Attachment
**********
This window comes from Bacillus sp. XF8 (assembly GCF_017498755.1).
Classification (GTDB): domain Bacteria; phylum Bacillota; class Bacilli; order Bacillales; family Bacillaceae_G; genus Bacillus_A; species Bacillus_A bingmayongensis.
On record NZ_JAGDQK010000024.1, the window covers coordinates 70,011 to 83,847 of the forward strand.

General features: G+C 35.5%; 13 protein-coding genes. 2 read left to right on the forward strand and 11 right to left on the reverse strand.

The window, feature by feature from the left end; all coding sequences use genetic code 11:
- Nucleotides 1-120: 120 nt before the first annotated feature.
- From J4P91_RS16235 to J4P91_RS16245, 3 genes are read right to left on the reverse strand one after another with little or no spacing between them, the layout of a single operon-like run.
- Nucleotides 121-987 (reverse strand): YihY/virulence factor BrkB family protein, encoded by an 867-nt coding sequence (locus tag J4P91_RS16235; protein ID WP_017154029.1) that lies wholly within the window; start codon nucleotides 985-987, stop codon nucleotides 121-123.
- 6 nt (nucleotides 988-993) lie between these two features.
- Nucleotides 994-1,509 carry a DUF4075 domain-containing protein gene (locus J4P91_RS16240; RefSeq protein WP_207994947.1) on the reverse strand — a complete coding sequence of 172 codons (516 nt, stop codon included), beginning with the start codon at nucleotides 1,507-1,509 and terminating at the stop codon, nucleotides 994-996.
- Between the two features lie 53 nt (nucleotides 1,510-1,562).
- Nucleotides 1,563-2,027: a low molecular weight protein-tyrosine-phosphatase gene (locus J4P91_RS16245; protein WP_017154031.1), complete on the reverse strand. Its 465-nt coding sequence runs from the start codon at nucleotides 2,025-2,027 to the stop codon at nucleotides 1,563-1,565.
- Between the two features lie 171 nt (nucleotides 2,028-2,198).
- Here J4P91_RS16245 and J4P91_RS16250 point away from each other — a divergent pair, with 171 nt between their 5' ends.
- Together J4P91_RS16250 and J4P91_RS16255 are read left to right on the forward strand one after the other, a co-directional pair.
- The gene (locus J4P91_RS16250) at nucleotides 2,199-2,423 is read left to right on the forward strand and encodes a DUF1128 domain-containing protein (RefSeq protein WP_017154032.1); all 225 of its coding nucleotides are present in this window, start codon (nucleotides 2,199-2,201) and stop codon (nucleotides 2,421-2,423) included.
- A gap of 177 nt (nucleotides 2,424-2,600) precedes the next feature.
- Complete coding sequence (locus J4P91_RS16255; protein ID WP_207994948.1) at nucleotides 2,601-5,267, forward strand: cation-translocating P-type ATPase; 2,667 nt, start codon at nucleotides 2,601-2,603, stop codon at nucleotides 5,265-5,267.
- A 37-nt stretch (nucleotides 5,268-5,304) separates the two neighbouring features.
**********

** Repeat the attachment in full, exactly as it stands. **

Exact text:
This window comes from Bacillus sp. XF8 (assembly GCF_017498755.1).
Classification (GTDB): domain Bacteria; phylum Bacillota; class Bacilli; order Bacillales; family Bacillaceae_G; genus Bacillus_A; species Bacillus_A bingmayongensis.
On record NZ_JAGDQK010000024.1, the window covers coordinates 70,011 to 83,847 of the forward strand.

General features: G+C 35.5%; 13 protein-coding genes. 2 read left to right on the forward strand and 11 right to left on the reverse strand.

The window, feature by feature from the left end; all coding sequences use genetic code 11:
- Nucleotides 1-120: 120 nt before the first annotated feature.
- From J4P91_RS16235 to J4P91_RS16245, 3 genes are read right to left on the reverse strand one after another with little or no spacing between them, the layout of a single operon-like run.
- Nucleotides 121-987 (reverse strand): YihY/virulence factor BrkB family protein, encoded by an 867-nt coding sequence (locus tag J4P91_RS16235; protein ID WP_017154029.1) that lies wholly within the window; start codon nucleotides 985-987, stop codon nucleotides 121-123.
- 6 nt (nucleotides 988-993) lie between these two features.
- Nucleotides 994-1,509 carry a DUF4075 domain-containing protein gene (locus J4P91_RS16240; RefSeq protein WP_207994947.1) on the reverse strand — a complete coding sequence of 172 codons (516 nt, stop codon included), beginning with the start codon at nucleotides 1,507-1,509 and terminating at the stop codon, nucleotides 994-996.
- Between the two features lie 53 nt (nucleotides 1,510-1,562).
- Nucleotides 1,563-2,027: a low molecular weight protein-tyrosine-phosphatase gene (locus J4P91_RS16245; protein WP_017154031.1), complete on the reverse strand. Its 465-nt coding sequence runs from the start codon at nucleotides 2,025-2,027 to the stop codon at nucleotides 1,563-1,565.
- Between the two features lie 171 nt (nucleotides 2,028-2,198).
- Here J4P91_RS16245 and J4P91_RS16250 point away from each other — a divergent pair, with 171 nt between their 5' ends.
- Together J4P91_RS16250 and J4P91_RS16255 are read left to right on the forward strand one after the other, a co-directional pair.
- The gene (locus J4P91_RS16250) at nucleotides 2,199-2,423 is read left to right on the forward strand and encodes a DUF1128 domain-containing protein (RefSeq protein WP_017154032.1); all 225 of its coding nucleotides are present in this window, start codon (nucleotides 2,199-2,201) and stop codon (nucleotides 2,421-2,423) included.
- A gap of 177 nt (nucleotides 2,424-2,600) precedes the next feature.
- Complete coding sequence (locus J4P91_RS16255; protein ID WP_207994948.1) at nucleotides 2,601-5,267, forward strand: cation-translocating P-type ATPase; 2,667 nt, start codon at nucleotides 2,601-2,603, stop codon at nucleotides 5,265-5,267.
- A 37-nt stretch (nucleotides 5,268-5,304) separates the two neighbouring features.